Mizuno Wave Horizon 2 Review
- Excellent cushioning and stability
- Great hybrid road/trail shoe
- Great protection for heavy runners
- Energy loss in midsole
- Poor ventilation
- Hard to run fast
The Mizuno Wave Horizon 2 is an update to the company’s stability trainer that combines pronation control with a cushioned ride platform and a steep 12mm drop.
Updates to this model include a full-length L-shaped fan wave, rigid SmoothRide Support in the medial rearfoot, and modified midsole grooves to diminish pressure points and increase the feeling of cushioning. The new upper has an engineered mesh upper in the forefoot and increased padding in the rearfoot, while the underfoot construction has deeper decoupling grooves in the heel for softer landings.
Most of our testers feel the Mizuno Wave Horizon 2 fits snug in width and length, but is generally true to size. The toe box is roomy and the midfoot and heel wrap the foot nicely, with five synthetic overlays anchoring the laces system to the midsole. In the rearfoot, a plastic cup secures the heel nicely, offers a nice lock-down feeling around the heel without feeling too stiff and uncomfortable. These shoes have almost no movement when running, mainly due to the robust padding in the rearfoot, and the tongue is slightly less padded to allow an exact fit with the laces.
The forefoot of the Mizuno Wave Horizon 2 uses an engineered mesh exterior with an internal bootie layer to wrap the foot. The mesh isn’t as soft as most others we have tested, and although it has numerous ventilation holes, our testers found the uppers quite warm with routine use. The midfoot of the upper is redesigned to be more flexible than on the first Horizon, and we experienced no hotspots or irritation areas with longer mileage. The rearfoot fully provides a secure fit but takes a few break-in runs to fully soften up. Underfoot comfort is excellent due to the extensive protection between your foot and the road.
The new full-length L-fan-shaped wave on the Mizuno Wave Horizon 2 is slightly flatter than the wave mechanism, and works in combination with the new SmoothRide Support which is essentially a medial wedge to control pronation. The midsole consists of Mizuno’s proprietary U4ic compound, but the volume of this material is diminished compared to other Mizuno shoes in order to make room for the wave plate and SmoothRide wedge. Our testers did not feel significant energy return from the Wave Horizon 2 aside from a noticeable spring at toe off. Overall, the shoe does a much better job of absorbing or minimizing impact instead of transferring it to forward energy. This aspect will also be influenced by the size of the runner, as larger runners will probably feel more transfer of energy compared to lighter runners whose landing impact is generally absorbed.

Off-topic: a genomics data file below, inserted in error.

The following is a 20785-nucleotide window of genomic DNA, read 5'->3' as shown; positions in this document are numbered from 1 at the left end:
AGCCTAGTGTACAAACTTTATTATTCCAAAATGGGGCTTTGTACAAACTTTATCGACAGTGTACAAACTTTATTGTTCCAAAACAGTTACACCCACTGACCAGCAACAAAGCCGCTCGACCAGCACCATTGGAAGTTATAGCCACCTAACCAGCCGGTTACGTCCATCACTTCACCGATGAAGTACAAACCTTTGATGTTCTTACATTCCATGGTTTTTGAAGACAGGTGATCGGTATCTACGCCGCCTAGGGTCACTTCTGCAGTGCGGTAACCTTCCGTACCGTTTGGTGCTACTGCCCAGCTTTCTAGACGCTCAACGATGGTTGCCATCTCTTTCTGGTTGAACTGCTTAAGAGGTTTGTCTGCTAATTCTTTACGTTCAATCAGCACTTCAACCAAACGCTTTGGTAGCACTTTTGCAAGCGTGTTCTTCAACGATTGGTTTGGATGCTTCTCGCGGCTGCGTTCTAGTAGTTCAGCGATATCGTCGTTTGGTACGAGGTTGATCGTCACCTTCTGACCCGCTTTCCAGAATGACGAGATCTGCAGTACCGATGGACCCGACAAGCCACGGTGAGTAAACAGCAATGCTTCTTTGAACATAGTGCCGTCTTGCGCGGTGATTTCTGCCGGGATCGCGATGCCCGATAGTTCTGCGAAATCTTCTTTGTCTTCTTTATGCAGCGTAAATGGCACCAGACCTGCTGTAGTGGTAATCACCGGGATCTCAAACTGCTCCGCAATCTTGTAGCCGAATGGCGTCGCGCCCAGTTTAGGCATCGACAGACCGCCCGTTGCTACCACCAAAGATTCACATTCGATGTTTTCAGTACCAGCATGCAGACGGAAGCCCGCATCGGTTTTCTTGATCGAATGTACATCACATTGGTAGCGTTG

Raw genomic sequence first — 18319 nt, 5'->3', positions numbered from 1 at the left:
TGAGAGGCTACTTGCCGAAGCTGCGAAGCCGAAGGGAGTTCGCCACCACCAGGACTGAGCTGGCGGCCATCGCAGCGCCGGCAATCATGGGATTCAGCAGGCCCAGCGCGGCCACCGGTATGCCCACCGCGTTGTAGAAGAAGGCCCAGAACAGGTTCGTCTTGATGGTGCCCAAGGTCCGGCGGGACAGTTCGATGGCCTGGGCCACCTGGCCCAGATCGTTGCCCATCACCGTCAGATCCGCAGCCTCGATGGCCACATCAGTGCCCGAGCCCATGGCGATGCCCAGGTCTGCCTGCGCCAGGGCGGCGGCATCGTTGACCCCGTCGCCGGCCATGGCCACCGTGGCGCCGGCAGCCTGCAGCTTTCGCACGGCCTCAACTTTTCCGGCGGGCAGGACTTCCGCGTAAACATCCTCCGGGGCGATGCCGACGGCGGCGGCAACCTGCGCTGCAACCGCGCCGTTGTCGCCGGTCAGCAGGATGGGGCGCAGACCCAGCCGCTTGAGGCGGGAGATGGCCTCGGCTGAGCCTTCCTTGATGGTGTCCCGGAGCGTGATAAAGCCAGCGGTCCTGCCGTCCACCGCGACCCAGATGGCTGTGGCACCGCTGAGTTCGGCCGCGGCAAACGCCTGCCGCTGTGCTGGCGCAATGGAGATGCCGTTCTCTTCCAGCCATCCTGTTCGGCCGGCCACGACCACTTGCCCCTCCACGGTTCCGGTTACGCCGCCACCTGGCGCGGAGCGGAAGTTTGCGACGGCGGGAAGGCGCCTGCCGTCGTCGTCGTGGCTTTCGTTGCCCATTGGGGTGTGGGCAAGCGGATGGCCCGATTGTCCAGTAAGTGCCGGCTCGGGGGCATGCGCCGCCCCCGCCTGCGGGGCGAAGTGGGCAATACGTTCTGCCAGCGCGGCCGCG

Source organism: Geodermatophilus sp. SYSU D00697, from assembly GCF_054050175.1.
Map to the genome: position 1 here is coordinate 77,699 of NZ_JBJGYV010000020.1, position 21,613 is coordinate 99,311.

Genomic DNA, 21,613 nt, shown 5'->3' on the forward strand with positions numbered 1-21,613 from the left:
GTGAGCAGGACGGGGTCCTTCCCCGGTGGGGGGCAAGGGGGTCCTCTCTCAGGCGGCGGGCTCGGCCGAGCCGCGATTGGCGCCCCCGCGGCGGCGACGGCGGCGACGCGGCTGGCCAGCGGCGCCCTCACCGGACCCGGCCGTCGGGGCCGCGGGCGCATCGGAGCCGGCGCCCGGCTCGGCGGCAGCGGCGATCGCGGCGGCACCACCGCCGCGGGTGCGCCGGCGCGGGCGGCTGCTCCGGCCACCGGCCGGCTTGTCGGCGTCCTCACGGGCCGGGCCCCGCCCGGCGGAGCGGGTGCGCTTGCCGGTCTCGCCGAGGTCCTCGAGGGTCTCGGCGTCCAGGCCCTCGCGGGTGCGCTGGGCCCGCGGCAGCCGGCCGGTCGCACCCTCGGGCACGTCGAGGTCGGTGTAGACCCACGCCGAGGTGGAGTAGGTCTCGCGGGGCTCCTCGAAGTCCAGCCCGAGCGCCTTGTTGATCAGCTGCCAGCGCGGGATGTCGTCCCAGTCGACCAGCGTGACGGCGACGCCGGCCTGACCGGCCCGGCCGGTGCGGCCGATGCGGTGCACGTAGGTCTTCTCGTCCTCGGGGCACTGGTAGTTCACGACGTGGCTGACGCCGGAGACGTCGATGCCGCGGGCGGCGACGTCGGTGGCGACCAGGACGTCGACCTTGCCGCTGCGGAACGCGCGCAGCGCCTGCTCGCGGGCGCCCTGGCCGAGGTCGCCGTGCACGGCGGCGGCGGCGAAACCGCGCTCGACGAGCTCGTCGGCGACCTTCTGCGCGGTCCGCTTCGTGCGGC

If you’re a heel striker looking for a cushioned smooth ride, the Mizuno Wave Horizon 2 is tough to beat. Its 12mm drop ensures a rearfoot landing, and the deep decoupling areas of the midsole and outsole in the rearfoot deform independently to enhance softness on impact. Our testers described the ride as soft and springy, and also noted some difficulty in changing speeds, which required more effort than usual to accelerate than in less cushioned shoes. The Wave Horizon 2 has a nice amount of flexibility for such a built-out shoe, and the ground traction is very stable thanks to durable outsole rubber. One pleasant surprise was that the Wave Horizon 2 performed quite well on trails as well as roads, making it a nice hybrid shoe.
Speed is an afterthought with a shoe like the Mizuno Wave Horizon 2, given the amount of support features. Even among similarly constructed shoes, the softness energy absorption in the midsole of this shoe makes it hard to achieve quick turnover, making fast running prohibitive. The steep heel-toe drop also makes it hard to shift weight forward for acceleration without compromising your running form.Continue Reading
Testing of our lightweight road shoes was performed by a committee of testers, both male and female. Our group consists of six to eight testers who wore the shoes for total distances of approximately 20 to 80 miles. Single runs ranged in distance from three to 26 miles, and included casual training as well as speed workouts and road racing. The majority of our testing is conducted on asphalt roads or all-weather tracks, but we occasionally venture off-road onto jeep trails or smooth trails. Each tester prepares a summary overview of how each shoe performed in the criteria of fit, comfort, responsiveness, ride quality, and speed, and he or she also includes any additional thoughts or observations about the shoes during the test period. Feedback from all testers is consolidated into the criteria ratings.
Donald Buraglio- Minimalist Running shoes
Donald is a physical therapist, ultrarunner, barefoot aficionado, and father of three with more than 20 years of experience in endurance sports.